Tag Archives: mobile operations

The March Review

Since my last post was in October, it won’t be difficult to believe I have been busy.

Much of my time has been spent on radio stuff. I have however been working with Emergency Management in the Community Emergency Response Team.

CERT is a program designed by FEMA/DHS and administered at the local level by a sponsoring agency. In Klamath County, it is sponsored by Emergency Management. I have signed up to be a part of CERT, but the training sessions are infrequent and movement through the application process has been slow.

When I’m not working on CERT stuff I can be found working on Club or EmComm projects. With the club, Klamath Basin Amateur Radio Association, I have been setting up the packet network and learning as much as I can about packet nets, the hardware, and software associated with packet.

Packet has consumed much of my time the last few months between getting the infrastructure up and running, expanding it, and fine-tuning things.

Since moving up here I have not had nearly as many opportunities to participate as a Volunteer Examiner. I miss doing two VE sessions a month.  Recently I received an appointment as a Field Examiner and as a Field Instructor.  These appointments are for EmComm instruction and certification.  I am hoping to get some classes going which would increase the number of VE/FE exams.

The other major consumer of my time has been EmComm. As the EC I have been tasked with getting the ARES/RACES program running. Since there was nothing here in the first place, I have been starting from scratch. Getting the internal county administrative stuff has proven to take the longest.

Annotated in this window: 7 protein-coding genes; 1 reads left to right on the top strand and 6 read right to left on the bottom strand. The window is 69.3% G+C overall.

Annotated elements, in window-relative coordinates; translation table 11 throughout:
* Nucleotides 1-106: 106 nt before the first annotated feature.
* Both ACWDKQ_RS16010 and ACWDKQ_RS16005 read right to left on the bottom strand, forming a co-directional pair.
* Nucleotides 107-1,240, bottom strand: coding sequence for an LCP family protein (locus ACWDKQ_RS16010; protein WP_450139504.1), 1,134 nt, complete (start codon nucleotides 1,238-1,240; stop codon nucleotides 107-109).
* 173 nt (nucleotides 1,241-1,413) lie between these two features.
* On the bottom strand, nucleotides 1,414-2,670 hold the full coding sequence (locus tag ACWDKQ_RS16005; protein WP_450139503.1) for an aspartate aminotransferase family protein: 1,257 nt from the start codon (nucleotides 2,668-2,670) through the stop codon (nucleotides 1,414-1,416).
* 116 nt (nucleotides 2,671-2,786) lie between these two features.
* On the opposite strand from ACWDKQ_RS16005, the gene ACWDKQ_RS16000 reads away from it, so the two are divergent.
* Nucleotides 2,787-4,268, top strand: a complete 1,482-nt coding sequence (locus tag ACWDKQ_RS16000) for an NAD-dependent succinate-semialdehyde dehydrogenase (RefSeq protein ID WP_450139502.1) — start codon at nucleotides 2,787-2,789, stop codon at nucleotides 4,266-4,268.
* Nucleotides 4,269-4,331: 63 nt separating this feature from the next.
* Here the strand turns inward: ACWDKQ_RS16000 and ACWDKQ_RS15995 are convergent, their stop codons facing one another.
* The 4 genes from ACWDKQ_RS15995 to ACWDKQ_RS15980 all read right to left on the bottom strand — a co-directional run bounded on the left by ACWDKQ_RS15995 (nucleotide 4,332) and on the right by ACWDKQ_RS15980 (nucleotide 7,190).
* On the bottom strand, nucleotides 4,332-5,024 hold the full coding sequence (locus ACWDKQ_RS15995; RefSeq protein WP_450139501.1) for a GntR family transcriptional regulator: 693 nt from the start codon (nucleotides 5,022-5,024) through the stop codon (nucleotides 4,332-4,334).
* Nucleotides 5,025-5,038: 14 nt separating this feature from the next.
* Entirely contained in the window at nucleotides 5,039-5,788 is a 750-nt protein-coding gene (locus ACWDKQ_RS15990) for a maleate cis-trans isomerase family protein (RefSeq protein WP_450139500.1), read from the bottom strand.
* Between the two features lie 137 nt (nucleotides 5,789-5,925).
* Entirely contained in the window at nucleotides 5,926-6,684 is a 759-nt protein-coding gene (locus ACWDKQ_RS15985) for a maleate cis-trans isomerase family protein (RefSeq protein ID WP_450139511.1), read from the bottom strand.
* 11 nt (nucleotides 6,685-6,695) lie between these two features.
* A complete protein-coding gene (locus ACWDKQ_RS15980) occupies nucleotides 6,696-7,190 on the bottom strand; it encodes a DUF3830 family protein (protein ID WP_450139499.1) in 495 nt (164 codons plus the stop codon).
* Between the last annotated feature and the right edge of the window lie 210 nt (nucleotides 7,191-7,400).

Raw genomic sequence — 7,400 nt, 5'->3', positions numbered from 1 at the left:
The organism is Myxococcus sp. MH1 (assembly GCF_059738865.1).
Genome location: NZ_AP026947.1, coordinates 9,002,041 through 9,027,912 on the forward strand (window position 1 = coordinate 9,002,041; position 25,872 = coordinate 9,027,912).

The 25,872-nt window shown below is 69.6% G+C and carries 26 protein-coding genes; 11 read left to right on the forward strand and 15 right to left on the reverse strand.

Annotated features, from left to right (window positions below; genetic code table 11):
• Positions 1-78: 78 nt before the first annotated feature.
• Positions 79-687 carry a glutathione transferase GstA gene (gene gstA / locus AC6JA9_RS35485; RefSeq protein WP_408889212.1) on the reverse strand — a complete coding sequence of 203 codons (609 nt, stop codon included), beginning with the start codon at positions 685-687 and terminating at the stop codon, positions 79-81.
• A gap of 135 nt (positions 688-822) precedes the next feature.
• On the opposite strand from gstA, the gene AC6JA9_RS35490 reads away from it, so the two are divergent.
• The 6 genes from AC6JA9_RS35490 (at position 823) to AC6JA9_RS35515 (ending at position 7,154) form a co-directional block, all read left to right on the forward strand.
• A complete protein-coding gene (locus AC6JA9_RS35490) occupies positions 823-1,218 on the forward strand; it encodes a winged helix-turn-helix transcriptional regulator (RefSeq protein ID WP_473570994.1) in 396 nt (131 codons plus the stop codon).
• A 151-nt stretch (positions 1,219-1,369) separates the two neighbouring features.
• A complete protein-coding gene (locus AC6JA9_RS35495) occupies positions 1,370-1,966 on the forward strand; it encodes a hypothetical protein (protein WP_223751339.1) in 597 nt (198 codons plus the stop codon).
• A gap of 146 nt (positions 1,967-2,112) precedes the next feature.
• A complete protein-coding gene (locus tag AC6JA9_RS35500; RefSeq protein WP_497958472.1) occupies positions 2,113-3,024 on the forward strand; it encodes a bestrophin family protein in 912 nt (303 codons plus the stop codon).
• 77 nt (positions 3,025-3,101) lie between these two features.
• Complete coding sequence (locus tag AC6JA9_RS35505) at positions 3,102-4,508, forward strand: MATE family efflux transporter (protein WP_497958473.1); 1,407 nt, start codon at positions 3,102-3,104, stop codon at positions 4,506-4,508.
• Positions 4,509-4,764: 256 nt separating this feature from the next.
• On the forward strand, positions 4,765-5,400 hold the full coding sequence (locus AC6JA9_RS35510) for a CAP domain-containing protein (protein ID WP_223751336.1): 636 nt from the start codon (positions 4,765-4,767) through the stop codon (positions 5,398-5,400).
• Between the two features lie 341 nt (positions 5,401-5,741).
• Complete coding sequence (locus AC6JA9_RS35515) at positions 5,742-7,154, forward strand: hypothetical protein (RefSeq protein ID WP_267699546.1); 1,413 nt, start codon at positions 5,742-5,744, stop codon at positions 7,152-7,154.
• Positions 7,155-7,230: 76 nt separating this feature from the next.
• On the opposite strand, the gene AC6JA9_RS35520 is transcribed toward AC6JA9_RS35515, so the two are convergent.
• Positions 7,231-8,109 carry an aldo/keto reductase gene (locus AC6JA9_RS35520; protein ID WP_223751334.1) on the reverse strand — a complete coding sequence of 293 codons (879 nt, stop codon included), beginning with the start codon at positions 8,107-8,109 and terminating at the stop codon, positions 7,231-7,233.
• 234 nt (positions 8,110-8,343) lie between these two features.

Another huge time consumer has been writing the Standard Operating Guidelines and the Training Manual for the county’s ham radio program. While administrative things are still not finalized, the county EmComm program will be organized as an AUXCOMM program with ties to ARES for expediency in working with other counties teams.

One thing that has had some great forward movement is the NTS program I have been setting up. We started with a voice net on the basin’s primary repeater twice a week. It has been going well and we have built up a roll of regulars over a dozen with an average of 5-6 check-ins each net.

We recently expanded to a second net on the secondary repeater after the first net. Now we are adding a VHF packet net after the second voice net. I have plans to add an HF voice and HF digital net to the lineup soon.

My own participation in digital as of late has been centered on VHF packet and HF Winmor with Winlink CMS. Now that the station is functional for HF voice and digital, as are the VHF/UHF voice and packet stations.

The packet station is an Alinco DR135 and a KPC3+ USB connected to a second Diamond X50A. I keep the station on 24/7 with the radio set at 5 watts. Overall it has very low power consumption.  I have no trouble reaching the digipeaters and I have a regular visitor from Shasta CA checking in on KK6GXG-1. I have also been able to get all the way down to the bay area via several other digipeaters. I have made a few VHF connections to the Winlink CMS system as well.

The VHF/UHF voice station is a Yaesu FT-2500M connected to a Diamond X50A. The two antennas are about the same height and separated by about 15 feet. For repeater communication, I usually have the power down to 5 watts. I will bump it up for simplex if I need to.

The HF station is an Icom IC-718. I have the Hy-Gain AV-18VS vertical which I have been using for 40-10 meters. It will tune up to 80 meters, but the 80 meter wire NVIS I built is more effective for 60-160 meters. I have both antennas switched into an MFJ-945E tuner and on to the radio. I have been making regular 75 meter contacts from Canada to California and east to Idaho, Colorado, Nevada, and Utah.